So as I put together my project on the mystical land of Hampi, I am reminded of my first travel to this place long ago. It’s a far better story than any I have had as of late, and it happened to me before I even knew what a blog was.
Legend holds that the Hanuman temple was the birthplace of it’s namesake the monkey god, one of the major deities of Hinduism. The temple is situated high on a hilltop overlooking the river valley that splits hampi in half.
Once you finally reach the base of the steps to the temple you can see the whitewashed path steeply rising up the hill. I was easily convinced by some vendors at the bottom that I should take some fruit as an offering to the monkeys on top, so I bought a bunch bananas (without really considering the economic incentives of the shopkeepers) and started my way up. It wasnt even five minutes of walking when a monkey eyeing my stash walked up to me and kind of squatted on the rail next to me and held his hand up and flipped it. Well schooled in primatology, I had no doubts that this sentient simian could communicate with me, so i explained to him that I wanted to save it for the monkeys on top. This seemed perfectly reasonable to me, and in my defense, I did say this quite politely. Despite my insistence on protocol, the next thing I knew the hand I was holding the bananas in was tackled, and fearing a full assault of a monkey army, I released my grip, and the bananas went flying onto the rocks.
No sooner had this happened than 40-50 monkeys appeared out of the nooks and crannies and grappled and fought over the fruit. I definitely was shaken at this point and was looking over my shoulder the rest of the way up the hill. The temple sat way atop the steep path, and in the hour it took me to get to the summit, I looked over my shoulders and kept the rest of my valuables quite close to me.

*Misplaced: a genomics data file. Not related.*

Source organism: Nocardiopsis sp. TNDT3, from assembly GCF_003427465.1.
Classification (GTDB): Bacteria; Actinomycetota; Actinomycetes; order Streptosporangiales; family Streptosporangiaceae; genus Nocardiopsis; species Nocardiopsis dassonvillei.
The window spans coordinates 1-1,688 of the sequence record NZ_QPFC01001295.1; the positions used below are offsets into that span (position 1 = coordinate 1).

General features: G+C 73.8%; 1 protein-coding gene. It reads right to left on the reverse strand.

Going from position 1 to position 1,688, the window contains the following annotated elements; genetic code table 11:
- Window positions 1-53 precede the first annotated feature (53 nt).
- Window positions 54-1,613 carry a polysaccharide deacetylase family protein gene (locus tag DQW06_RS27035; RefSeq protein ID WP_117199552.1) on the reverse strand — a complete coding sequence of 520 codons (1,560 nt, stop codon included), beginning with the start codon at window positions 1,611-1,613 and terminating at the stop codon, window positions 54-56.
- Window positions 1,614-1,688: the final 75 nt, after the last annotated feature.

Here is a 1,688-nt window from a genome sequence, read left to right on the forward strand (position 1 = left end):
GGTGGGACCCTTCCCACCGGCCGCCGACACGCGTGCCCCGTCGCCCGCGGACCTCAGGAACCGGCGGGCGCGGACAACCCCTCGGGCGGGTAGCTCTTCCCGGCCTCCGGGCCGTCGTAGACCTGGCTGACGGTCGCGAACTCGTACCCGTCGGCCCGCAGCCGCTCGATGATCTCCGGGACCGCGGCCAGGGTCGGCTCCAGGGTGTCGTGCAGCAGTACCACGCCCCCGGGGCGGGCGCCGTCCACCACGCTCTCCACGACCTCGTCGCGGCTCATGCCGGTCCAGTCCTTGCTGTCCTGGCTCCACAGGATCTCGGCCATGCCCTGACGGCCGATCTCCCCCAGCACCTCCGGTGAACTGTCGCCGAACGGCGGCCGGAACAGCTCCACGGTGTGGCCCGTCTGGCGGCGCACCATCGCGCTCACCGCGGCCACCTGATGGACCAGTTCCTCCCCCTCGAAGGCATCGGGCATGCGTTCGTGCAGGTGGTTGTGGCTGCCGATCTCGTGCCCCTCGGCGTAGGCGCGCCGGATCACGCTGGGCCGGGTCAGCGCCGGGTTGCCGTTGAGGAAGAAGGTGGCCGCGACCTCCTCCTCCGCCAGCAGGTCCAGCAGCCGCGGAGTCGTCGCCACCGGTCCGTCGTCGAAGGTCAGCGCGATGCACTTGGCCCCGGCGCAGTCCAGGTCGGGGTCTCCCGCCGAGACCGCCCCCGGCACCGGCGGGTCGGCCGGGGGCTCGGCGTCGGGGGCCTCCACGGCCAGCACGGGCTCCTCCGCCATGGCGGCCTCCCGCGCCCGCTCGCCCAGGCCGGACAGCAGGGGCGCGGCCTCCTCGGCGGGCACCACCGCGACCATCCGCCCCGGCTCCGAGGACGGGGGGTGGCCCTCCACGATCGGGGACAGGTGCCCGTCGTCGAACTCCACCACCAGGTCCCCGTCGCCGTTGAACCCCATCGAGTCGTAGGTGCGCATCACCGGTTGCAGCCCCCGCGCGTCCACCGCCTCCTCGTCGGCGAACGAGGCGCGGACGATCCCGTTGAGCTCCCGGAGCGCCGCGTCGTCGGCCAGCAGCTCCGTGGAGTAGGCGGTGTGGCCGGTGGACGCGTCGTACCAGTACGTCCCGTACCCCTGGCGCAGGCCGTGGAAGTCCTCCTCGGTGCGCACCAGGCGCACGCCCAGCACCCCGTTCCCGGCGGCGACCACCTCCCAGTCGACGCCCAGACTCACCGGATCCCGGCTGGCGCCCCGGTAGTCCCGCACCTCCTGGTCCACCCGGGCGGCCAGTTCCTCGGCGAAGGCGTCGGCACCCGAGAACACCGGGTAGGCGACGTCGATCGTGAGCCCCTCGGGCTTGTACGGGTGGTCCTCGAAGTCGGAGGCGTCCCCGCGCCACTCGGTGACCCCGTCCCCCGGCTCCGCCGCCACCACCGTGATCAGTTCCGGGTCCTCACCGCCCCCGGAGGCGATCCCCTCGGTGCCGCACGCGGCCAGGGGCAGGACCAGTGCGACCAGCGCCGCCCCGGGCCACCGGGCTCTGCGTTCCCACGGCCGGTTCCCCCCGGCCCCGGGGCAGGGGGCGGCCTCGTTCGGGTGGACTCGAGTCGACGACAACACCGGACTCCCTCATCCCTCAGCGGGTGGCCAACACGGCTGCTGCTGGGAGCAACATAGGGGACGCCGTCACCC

At the top stood a small white temple in which lived a sadhu and his wife, living mostly on the largess of the streams of tourists who no doubt followed the same rumors that had brought me. I spent some time sharing tea with the temple dwellers, and every half hour or so the monkeys would work up their courage for a raid and try to come through the doors of the temple to try and steal food or basically anything else they could get there hands on.
Still feeling skittish from the earlier experience, and seeing the sun start to set on the horizon, it seemed to me it was time to go home. I stood up, dusted myself off, and went out to the small point where there was a overlook to the valley. Perhaps the baba had doped me or it was just the energy of the place but as I began my way down I felt quite lightheaded.
My mind started swimming a bit and I decided that I had better be as sharp as possible and get out of there quick as the sun was setting. Now, to help you walk in my shoes for a moment, try to imagine yourself as Dorothy (Yes that Dorothy) when she was beset by the flying monkeys, and you will begin to understand the level of delusion that had creeped its way into my personal narrative. I had come to believe that the Baba was the monkey master, and his simian minions had conspired to make sure I would never get home.
After some progress down the hill, and getting my feet back underneath me, I looked up and saw the sadhu looking over the parapet of the temple clocking my progress, making me even more wary. Getting a little further down I came to a shelter in the rocks and decided to sit to regain my composure a bit. At the very least, I was out of view from anyone above, and I needed to settle down. As I sat I watched as two older seemingly docile monkeys groomed eachother. I worked hard on slowing my breath, and letting the anxiety leave me. I closed my eyes, I inhaled in and out and it was then that there was a peculiar sensation. Slowly lifting my eyelids, but not moving my head, I noticed that two younger monkeys had settled on each shoulder, like the coolest Epaulettes ever. They began to groom me, running there tiny hands through my hair, and doing what they do to other stressed monkeys, allopathic behavior in order to keep the group calm.
As I was looking through some of the pictures I took on my most recent trip to Hampi, I saw this one that had the silhouettes of both tourists and primates, and it made me think very much of the classic “March of Progress” pictograph that most of us know. More importantly though it makes me reconsider what “progress” is, and what we could learn if we looked back a little bit.